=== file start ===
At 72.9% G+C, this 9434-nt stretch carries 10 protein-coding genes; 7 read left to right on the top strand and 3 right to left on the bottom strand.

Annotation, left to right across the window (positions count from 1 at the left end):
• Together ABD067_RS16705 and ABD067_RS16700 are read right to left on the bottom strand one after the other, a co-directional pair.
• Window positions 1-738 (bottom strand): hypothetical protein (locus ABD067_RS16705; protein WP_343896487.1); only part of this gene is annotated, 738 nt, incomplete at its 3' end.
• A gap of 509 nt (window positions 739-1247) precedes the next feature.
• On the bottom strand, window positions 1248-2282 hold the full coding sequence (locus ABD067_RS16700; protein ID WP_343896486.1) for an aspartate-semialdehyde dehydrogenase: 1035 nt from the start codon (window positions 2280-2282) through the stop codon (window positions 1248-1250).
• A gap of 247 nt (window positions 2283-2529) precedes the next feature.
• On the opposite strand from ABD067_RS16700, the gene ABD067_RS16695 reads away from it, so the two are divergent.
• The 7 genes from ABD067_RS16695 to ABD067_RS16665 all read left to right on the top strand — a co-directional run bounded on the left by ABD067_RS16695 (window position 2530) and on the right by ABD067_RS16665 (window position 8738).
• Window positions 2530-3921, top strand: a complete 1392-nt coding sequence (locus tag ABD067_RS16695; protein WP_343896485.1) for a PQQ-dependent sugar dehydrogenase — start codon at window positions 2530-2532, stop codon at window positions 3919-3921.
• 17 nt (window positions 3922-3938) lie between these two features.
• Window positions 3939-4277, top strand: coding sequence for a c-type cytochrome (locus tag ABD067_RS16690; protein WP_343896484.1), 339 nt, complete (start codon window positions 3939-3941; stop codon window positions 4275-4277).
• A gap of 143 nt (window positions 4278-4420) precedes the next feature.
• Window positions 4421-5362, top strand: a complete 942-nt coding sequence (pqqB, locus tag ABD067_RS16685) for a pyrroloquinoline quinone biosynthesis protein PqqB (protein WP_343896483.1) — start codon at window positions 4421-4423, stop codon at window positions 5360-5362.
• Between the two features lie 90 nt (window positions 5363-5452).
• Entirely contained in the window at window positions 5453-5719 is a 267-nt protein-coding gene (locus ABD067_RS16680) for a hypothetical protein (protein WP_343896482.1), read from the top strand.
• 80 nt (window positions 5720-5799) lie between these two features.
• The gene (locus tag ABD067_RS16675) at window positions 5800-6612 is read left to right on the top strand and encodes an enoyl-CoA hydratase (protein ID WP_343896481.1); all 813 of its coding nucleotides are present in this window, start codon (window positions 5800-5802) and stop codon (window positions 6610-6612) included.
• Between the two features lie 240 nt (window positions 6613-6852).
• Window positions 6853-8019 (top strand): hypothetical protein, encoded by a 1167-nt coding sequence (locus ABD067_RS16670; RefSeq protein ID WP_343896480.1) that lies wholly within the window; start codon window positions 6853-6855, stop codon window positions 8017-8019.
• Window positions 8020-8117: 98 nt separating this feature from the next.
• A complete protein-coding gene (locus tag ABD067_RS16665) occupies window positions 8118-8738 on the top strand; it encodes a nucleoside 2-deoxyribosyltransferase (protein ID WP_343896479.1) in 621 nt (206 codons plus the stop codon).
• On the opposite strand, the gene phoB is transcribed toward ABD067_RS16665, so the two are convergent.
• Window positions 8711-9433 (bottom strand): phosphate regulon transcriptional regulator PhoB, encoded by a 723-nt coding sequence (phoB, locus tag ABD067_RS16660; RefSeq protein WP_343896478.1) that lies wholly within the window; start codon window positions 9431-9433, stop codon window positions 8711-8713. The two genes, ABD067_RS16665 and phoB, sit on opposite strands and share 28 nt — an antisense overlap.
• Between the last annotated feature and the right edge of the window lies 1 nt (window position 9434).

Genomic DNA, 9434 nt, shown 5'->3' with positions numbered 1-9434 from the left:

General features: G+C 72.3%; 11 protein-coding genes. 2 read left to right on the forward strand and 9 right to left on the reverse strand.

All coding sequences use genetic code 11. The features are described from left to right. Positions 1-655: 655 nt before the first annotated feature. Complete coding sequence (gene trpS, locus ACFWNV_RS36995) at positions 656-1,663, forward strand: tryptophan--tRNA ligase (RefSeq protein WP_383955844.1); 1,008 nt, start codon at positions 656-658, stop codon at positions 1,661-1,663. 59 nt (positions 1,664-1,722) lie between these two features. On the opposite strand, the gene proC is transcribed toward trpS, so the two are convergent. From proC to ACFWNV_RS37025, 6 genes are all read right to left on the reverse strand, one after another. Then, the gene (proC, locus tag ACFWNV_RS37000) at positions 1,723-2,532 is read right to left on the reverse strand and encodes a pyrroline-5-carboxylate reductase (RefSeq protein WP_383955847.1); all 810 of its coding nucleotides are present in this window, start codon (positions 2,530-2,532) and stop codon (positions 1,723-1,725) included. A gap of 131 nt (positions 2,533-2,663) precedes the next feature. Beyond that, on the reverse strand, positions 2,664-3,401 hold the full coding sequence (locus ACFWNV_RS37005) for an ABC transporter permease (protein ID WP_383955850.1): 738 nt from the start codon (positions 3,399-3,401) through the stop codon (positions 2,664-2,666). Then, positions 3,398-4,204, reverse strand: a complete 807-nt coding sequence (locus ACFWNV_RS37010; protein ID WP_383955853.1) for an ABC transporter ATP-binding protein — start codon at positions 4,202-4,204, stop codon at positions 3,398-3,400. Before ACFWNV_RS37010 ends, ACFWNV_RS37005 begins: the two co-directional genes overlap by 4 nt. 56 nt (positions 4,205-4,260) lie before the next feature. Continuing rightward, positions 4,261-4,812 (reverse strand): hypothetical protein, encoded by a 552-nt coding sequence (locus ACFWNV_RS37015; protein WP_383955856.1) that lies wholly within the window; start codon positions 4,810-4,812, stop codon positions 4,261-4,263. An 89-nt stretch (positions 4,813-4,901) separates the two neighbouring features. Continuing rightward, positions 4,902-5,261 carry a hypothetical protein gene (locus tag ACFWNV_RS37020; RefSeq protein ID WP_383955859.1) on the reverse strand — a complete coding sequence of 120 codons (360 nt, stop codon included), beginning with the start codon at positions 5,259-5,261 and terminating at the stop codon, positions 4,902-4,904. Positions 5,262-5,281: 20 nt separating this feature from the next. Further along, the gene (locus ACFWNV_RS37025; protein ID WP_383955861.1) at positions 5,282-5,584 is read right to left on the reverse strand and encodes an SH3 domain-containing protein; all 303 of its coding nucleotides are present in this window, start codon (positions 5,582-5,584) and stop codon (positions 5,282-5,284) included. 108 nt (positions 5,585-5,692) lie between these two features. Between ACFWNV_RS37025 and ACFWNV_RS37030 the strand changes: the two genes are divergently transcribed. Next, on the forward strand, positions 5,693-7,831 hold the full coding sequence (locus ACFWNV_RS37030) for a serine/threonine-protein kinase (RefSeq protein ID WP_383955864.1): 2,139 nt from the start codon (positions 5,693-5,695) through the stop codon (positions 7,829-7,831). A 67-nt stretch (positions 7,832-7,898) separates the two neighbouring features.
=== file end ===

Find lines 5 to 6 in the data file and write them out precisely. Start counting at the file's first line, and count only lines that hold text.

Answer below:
• A gap of 509 nt (window positions 739-1247) precedes the next feature.
• On the bottom strand, window positions 1248-2282 hold the full coding sequence (locus ABD067_RS16700; protein ID WP_343896486.1) for an aspartate-semialdehyde dehydrogenase: 1035 nt from the start codon (window positions 2280-2282) through the stop codon (window positions 1248-1250).